Guide: How to Avoid Overspending

In 2017, South Africans only saved .2% of their income. Believe it or not, that number actually represented a positive increase over what the savings ratio had been in the past.

The truth is saving money is a skill that often goes untaught. If you’re a citizen of South Africa and are looking for a primer on how to be more responsible in reguard to overspending, this guide is for you.

Our team at LittleLoans are proponents of being money smart and to that end, we’ve put together some tips for you to become more fluent in your finances!

1) Understand Your Expenses

The biggest culprit in overspending is not understanding what your expenses are. When we say expenses, we mean the things you pay for on a recurring basis.

There are two categories of expenses.

Necessary Expenses

Necessary expenses are things you need to purchase in order to achieve a reasonable standard of living. These expenses encompass the following:

  • Rent payments
  • Mortgage payments
  • Utility bills
  • Groceries
  • Necessary transportation (ex: getting to and from work, picking up your children, etc.)
  • Medical expenses

The first step to making sure that you’re not overspending is by quantifying how much you need to budget for your necessary expenses monthly.

Take a moment and add up all of your necessary expenses. The number you come to is the absolute non-negotiable amount of money you need to make in order to live reasonably.

If you’re finding that your necessary expenses are higher than your income, you need to take measures to drop the number immediately. Some ways you can achieve this are by getting a roommate, downsizing your living space, or taking public transit instead of paying for a vehicle.

Unnecessary Expenses

Unnecessary expenses embody the things you purchase regularly that you don’t need. Some examples include:

  • Daily cups of coffee at the shop next to your work
  • Buying lunch from a fast food chain or restaurant during your lunch break
  • Taking an UBER to work as opposed to taking public transit
  • Smoking expenses
  • Alcohol expenses

Add up the monthly cost of all of your unnecessary expenses. The number you come up with you can, at least in part, cut out of your life and funnel into your savings.

2) Limit Spending Money You Don’t Have

Sometimes spending money you don’t have is a necessity. For example, say you or a family member is faced with an emergency and don’t have the funds to cover it. Borrowing the money you need would be the only option for solving your issue.

Still, borrowing money habitually can become costly. Because of that, be sure to borrow money via loans responsibly.

Limiting the amount of borrowing you do can save you money on interest expenses and fees. All of that saved money can go towards starting to build your savings which can help you next time you have an emergency expense.

3) Be Careful With Credit Cards

Credit cards can provide purchase protection and other perks when buying everyday things. They can also have high-interest rates and hidden fees that can hurt you financially.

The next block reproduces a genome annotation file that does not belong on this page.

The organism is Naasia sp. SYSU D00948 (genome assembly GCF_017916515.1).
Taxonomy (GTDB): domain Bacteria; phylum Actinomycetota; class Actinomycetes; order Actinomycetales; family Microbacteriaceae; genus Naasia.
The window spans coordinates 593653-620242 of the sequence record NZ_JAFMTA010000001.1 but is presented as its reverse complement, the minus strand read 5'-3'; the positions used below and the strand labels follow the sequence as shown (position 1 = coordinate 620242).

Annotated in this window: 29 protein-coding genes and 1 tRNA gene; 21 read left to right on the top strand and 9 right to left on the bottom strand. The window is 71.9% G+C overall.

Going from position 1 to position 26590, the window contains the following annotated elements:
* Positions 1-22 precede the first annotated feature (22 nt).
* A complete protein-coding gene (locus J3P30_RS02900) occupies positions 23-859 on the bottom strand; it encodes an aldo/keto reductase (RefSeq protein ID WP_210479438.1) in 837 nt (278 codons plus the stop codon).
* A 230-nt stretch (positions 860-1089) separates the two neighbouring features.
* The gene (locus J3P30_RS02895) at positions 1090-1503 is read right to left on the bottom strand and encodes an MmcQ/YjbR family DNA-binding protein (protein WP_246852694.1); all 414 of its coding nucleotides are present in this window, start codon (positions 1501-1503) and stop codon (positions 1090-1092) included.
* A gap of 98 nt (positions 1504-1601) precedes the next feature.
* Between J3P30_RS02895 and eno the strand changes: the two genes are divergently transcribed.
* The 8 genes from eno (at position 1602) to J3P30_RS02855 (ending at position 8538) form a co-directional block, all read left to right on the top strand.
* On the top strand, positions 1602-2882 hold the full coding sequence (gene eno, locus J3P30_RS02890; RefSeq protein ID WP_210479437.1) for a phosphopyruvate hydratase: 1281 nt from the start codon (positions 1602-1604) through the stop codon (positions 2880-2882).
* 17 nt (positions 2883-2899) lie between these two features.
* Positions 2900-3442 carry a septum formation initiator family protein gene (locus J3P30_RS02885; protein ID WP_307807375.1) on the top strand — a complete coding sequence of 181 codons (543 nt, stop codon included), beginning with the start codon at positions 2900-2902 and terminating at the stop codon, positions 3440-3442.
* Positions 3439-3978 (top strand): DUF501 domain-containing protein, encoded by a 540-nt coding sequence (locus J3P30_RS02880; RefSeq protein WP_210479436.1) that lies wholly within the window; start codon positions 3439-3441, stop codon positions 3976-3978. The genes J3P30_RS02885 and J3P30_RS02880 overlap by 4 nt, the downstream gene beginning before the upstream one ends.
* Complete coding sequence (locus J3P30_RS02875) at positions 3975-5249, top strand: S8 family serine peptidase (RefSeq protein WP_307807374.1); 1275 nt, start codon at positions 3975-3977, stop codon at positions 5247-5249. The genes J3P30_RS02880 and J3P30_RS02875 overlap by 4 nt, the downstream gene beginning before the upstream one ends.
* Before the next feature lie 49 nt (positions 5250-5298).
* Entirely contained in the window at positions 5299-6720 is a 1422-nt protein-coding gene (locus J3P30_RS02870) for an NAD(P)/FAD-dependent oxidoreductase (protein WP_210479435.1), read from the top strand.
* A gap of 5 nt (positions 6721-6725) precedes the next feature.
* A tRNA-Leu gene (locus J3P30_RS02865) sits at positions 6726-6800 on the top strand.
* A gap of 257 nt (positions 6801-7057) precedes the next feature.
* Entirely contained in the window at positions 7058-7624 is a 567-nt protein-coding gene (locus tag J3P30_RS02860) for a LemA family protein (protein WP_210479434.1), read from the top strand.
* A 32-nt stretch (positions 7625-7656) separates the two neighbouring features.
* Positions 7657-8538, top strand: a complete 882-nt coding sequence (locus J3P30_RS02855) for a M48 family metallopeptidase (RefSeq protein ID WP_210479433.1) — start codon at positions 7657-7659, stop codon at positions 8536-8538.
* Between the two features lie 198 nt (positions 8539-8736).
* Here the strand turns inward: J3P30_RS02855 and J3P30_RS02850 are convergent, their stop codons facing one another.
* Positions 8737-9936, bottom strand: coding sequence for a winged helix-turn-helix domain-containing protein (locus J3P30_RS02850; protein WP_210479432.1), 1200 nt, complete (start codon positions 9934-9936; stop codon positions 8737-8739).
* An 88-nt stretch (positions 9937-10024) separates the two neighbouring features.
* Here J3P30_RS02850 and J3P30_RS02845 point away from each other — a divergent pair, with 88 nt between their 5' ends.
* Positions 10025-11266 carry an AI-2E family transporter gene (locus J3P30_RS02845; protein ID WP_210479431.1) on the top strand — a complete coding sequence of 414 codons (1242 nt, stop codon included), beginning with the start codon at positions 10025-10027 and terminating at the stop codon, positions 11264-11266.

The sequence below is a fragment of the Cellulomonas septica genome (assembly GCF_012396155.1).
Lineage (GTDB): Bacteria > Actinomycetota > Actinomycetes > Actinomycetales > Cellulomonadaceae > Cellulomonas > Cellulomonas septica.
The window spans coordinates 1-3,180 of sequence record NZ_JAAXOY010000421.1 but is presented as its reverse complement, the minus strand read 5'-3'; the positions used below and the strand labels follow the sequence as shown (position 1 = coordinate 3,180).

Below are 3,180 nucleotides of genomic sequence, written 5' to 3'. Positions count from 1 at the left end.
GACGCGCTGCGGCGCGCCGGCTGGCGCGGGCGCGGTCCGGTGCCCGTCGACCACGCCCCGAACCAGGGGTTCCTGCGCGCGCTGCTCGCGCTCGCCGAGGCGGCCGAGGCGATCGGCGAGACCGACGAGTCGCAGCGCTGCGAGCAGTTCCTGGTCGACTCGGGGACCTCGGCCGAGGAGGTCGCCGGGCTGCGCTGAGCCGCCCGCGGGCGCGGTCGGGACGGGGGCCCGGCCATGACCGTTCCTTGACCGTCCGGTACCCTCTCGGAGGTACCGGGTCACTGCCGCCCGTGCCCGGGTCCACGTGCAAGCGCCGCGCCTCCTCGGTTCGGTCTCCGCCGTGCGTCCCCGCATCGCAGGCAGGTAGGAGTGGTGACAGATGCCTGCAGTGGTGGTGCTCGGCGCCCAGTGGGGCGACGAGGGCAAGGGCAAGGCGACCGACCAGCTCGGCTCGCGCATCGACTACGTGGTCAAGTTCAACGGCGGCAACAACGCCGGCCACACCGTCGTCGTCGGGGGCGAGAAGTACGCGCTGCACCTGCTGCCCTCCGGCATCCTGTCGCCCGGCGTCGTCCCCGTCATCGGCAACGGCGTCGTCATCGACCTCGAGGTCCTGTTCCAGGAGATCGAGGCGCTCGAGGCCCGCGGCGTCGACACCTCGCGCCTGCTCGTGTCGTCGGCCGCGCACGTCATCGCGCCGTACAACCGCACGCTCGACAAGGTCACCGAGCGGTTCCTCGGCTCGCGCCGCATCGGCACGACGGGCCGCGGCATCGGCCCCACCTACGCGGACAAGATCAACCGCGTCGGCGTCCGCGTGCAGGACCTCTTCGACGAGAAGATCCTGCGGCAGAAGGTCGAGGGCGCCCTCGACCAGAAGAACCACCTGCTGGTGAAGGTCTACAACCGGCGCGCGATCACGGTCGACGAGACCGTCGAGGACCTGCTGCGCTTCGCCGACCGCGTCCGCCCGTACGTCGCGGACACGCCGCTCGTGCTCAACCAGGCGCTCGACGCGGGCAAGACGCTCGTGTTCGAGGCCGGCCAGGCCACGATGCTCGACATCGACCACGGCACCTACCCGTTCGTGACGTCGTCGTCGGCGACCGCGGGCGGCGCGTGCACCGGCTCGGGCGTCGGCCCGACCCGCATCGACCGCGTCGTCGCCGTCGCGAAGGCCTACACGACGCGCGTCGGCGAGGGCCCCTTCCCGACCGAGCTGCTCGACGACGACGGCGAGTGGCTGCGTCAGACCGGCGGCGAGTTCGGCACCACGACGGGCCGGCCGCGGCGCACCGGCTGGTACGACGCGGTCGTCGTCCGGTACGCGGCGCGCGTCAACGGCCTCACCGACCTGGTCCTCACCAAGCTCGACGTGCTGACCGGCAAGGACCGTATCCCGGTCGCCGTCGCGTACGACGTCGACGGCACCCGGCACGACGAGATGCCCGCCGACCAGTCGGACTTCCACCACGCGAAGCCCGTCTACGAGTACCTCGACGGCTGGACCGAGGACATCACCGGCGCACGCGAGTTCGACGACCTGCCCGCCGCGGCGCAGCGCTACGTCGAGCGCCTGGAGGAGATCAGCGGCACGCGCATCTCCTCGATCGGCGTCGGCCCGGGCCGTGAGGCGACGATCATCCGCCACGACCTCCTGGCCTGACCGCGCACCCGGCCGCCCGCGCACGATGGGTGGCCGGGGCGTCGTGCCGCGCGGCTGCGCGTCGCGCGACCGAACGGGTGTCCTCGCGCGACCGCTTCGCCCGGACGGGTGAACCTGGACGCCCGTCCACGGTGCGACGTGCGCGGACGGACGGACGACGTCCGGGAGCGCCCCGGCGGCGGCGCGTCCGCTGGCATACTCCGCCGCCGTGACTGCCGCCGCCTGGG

In order to take advantage of credit card related perks without it costing you anything, be sure to pay off your balance in full each pay period.

You can ensure your ability to do this by not charging more to your credit card then you have available in your checking account. If you’re not sure how much money you have on hand to cover your purchases, make a habit of checking your balance on a weekly basis.

There are apps available for smartphones to help streamline this process.

4) Reduce Impulse Buys and Funnel Money Saved into Meaningful Areas in Your Life

It’s tempting to eat out every day. It’s tempting to buy the newest phone when it’s released. It’s tempting to go to the movies rather than staying in for a home movie night.

After all, those impulse buys isolated don’t cost much money. But consider how much all of those impulse buys could cost you over the course of a year.

Let’s take eating out for example. If you go out to lunch 3 times a week, consider how much you spend doing that. Multiply that number by 4 weeks in a month. Then by 12 months in a year.

The number you come up with may equal thousands. Those thousands could be better served paying for a vacation, upgrading your home, and more.

So next time you make an impulse buy, ask yourself how much this habit is costing you annually. Also, ask what could you pay for at the end of the year if you saved that money.

Wrapping Up Our Guide to Avoiding Overspending

There are a lot of things in the world that tempt overspending. In order to avoid falling victim and ruining your prospect of building your savings, understand your necessary expenses.

Knowing that number will tell you what you need to make each month to sustain your life and if you need to cut back.

After that, figure out what you’re impulse buying. You then need to decide whether those buys are really worth their total annual expense.

This practice will reduce your overspending, reduce your need to borrow money and ultimately, set you on the path to financial freedom.

Our team of LittleLoans wants to be your partner in responsible spending and when needed, responsible borrowing. We offer loan matching services to a network of lenders we trust.

If you ever find yourself needing extra money to get you through a difficult time, you can rely on us to match you with the money you need.

Fill out a loan request to find out what products you qualify for or for more financial advice, read more on our blog!

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